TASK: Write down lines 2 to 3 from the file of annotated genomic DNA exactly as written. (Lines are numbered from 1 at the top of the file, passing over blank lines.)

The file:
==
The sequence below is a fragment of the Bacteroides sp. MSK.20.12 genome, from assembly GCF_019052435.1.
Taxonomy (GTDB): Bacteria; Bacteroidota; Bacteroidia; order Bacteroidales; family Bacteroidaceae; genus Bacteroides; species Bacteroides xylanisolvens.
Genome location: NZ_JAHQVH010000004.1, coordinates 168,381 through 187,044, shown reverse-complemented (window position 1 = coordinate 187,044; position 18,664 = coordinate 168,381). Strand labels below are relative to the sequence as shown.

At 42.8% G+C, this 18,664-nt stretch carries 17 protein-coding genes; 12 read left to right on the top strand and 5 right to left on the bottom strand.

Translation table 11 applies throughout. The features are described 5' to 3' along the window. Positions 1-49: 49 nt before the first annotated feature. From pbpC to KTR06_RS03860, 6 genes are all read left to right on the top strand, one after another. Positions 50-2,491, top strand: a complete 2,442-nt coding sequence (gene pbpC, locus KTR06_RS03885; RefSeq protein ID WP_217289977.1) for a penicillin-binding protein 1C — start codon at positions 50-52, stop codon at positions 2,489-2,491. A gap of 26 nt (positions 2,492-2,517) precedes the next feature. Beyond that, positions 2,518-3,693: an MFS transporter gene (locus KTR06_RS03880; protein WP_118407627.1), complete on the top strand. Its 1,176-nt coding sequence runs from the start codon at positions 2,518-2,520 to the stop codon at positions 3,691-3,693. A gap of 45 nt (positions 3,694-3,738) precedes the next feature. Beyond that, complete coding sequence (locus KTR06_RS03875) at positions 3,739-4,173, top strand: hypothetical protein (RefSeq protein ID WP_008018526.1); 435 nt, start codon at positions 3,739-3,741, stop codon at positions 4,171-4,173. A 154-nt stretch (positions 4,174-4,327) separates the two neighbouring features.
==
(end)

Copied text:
Taxonomy (GTDB): Bacteria; Bacteroidota; Bacteroidia; order Bacteroidales; family Bacteroidaceae; genus Bacteroides; species Bacteroides xylanisolvens.
Genome location: NZ_JAHQVH010000004.1, coordinates 168,381 through 187,044, shown reverse-complemented (window position 1 = coordinate 187,044; position 18,664 = coordinate 168,381). Strand labels below are relative to the sequence as shown.